Last night’s Fox News Google Debate started out as something of a snoozer, but it definitely got better as it progressed. It was clear from the beginning that Rick Perry was hoping to land some punches on Romney, but in the end, he only succeeded in hurting himself. Romney, on the other hand, did a masterful job of avoiding any major mistakes, connecting with the audience, staying focused on the issues voters want to hear about, and making Perry seem amateurish and ineffective in his attacks. Just an hour after the debate, Rick Perry’s “stock” at Intrade.com had dropped 12.5%, while Mitt Romney’s had risen by 9%. In the post-debate focus group conducted by Frank Luntz of Fox News, Romney emerged as the undisputed winner of the debate, and a significant number of the audience members stated that they were switching their allegiance from Perry to Romney.
How does a candidate like Rick Perry, who has had a week since last week’s debate to improve his game, manage to deliver a debate performance this time around that was even worse than his underwhelming offering last week? Let me count the ways…
First, he was tentative and uncertain about many of his answers. At times, it seemed he was stumbling around, just hoping to bump into a right answer by pure chance. A prime example was his muddled response to a question about what the U.S. should do in the event that Pakistan loses control over their nuclear weapons. His rambling and incoherent response involved tangents on our relations with India and China, and said nothing at all about nuclear weapons.
He trotted out the same answers that didn’t work last week, and seemed genuinely surprised that they didn’t work this week, either. When asked a question about how his HPV vaccine mandate smacked of corporate cronyism, he once again did his song-and-dance about how much he cares about cancer and how he will always (with much righteous indignation and emphasis on the word “always”) err on the side of life. That’s really great, and all, but the question was about corruption and cronyism, and he never even came close to responding to that.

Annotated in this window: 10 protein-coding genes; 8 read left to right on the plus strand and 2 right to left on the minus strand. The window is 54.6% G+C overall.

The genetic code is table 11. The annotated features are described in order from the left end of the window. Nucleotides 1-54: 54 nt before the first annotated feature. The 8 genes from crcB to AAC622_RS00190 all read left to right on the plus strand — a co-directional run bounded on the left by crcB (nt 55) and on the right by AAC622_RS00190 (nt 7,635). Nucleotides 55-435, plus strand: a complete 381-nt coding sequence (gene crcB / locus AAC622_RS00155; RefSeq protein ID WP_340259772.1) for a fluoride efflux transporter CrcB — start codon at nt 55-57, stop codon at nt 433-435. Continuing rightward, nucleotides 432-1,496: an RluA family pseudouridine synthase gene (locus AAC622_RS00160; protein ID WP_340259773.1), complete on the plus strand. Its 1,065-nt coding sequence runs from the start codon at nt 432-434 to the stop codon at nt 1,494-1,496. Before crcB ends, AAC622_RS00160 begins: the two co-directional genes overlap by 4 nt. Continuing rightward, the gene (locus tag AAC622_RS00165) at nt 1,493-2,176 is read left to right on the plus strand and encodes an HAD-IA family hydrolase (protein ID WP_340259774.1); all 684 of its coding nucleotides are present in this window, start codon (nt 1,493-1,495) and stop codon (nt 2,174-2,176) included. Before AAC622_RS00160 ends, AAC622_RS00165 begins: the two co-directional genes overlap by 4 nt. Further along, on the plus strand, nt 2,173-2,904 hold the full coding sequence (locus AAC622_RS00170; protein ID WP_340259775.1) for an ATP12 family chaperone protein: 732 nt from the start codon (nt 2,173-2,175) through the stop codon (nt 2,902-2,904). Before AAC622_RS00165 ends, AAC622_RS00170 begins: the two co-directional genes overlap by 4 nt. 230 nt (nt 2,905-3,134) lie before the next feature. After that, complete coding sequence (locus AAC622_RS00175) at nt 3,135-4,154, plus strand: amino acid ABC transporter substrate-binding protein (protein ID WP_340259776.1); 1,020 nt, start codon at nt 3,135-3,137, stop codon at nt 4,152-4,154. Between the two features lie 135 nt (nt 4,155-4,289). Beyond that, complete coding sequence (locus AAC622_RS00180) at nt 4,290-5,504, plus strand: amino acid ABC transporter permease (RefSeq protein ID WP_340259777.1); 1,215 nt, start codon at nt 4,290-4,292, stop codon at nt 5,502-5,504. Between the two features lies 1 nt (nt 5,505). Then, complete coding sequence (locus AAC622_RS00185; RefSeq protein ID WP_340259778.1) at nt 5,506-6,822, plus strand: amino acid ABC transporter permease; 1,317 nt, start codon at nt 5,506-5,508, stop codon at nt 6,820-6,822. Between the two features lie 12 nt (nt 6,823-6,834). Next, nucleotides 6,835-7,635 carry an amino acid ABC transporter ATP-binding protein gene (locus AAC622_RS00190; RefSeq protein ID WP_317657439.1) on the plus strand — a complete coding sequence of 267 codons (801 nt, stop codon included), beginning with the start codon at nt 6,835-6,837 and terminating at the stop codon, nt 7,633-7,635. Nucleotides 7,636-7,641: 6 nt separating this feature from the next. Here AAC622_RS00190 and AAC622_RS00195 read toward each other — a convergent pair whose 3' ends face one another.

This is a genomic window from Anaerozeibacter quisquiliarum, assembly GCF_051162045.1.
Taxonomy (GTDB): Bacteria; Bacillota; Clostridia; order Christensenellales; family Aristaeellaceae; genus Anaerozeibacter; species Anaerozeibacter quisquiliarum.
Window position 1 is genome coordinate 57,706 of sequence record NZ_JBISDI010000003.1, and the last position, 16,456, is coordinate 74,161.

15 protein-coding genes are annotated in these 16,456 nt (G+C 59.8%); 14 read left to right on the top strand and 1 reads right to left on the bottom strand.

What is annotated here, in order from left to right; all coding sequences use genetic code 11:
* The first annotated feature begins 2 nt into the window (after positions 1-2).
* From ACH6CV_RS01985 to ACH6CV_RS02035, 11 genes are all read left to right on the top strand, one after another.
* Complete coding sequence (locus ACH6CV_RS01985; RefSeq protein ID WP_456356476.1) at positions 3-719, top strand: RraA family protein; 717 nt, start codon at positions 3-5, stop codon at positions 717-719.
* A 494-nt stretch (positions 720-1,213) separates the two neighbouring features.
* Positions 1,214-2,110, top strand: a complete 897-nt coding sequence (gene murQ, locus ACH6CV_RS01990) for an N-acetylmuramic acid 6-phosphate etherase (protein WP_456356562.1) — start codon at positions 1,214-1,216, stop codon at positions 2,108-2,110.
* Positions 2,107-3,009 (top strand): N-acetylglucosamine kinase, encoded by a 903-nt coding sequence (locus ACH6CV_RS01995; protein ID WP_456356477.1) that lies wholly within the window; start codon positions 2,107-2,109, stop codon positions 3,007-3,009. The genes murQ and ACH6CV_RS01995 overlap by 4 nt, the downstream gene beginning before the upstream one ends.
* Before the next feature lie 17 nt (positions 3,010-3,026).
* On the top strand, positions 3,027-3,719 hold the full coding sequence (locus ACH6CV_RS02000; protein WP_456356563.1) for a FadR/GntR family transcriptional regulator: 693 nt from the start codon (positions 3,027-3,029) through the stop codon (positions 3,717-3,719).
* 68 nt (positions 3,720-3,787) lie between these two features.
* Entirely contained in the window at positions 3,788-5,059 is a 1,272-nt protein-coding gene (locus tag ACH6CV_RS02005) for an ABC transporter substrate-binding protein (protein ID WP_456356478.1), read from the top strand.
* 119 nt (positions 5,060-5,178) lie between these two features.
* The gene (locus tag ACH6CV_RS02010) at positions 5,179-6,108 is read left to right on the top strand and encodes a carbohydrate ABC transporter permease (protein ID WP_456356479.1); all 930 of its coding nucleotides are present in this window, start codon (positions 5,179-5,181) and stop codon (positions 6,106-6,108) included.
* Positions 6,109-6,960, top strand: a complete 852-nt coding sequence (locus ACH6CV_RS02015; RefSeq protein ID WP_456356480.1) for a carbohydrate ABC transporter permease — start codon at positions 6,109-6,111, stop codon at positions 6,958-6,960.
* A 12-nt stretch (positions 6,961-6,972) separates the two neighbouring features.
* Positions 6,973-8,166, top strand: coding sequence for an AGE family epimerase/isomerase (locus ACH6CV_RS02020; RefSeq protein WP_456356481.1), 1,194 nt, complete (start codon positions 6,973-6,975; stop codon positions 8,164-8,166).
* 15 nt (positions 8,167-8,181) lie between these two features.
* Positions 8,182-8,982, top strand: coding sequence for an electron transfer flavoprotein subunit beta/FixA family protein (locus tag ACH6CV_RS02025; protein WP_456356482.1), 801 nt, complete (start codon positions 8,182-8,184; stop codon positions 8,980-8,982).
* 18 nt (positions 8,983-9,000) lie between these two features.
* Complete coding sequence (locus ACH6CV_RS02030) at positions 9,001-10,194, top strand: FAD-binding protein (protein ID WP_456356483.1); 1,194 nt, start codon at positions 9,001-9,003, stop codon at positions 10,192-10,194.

He attempted to attack Mitt Romney as a flip-flopper on several occasions, but failed miserably each time. When he made a reference to Romney’s book, “No Apologies”, Romney shot back, “I stand by everything I wrote in my book. On the other hand, Governor, you’ve attempted to distance yourself from the things that you’ve written in your book, which was just published 9 months ago!” When Perry continued this particular line of attack, it fizzled badly when it became painfully obvious that it was a canned laundry-list of supposed flip-flops that Perry could barely remember and recite effectively, much less persuasively prosecute.
Transcript of Perry’s response:
I think Americans just don’t know sometimes which Mitt Romney they’re dealing with. Is it the Mitt Romney that was on the side of… against… the Second Amendment before he was for the Second Amendment…was it was..before he was before these social programs, uh, from the standpoint he was standing, uh, for Roe vs. Wade before he was against Roe, uh, Roe vs. Wade… uh… he was… uh for Race To The Top… Uh…[pause]…he’s for Obamacare and now he’s against it…I mean, we’ll wait until tomorrow and, and, and wait to see which Mitt Romney we’re really talking to…
Here’s an idea. Let’s not wait until it’s time to debate President Obama to see if Rick Perry can string some words together into a coherent sentence.
At one point in the debate, Perry made such an inarticulate attack on Romney, that Romney (and much the audience, as well) wasn’t even really sure what the criticism was. At another point, Perry’s attack was swatted away with Romney simply laughing it off and saying, “Nice try, Governor.” The overall effect was devastating to Perry’s credibility, as it became more and more obvious that, as a debater, this candidate was out of his depth. He came across as some one going well out of his way to pick a fight with Mitt Romney, who infuriatingly, wasn’t taking the bait.
Most of the other candidates failed to distinguish themselves much in this debate. Newt Gingrich, Rick Santorum, and Herman Cain did very well, scoring some impressive and persuasive points in some of their responses. Unfortunately, Bachmann, Paul, and Johnson were practically invisible at last night’s debate, and Huntsman, as usual, came across like a snarky used car salesman who’s had one too many margaritas at lunch.
Bottom line, Mitt Romney walked away from this debate the clear and unequivocal winner. Some peoples’ eyes were opened, and a few minds were changed last… and that’s a good thing.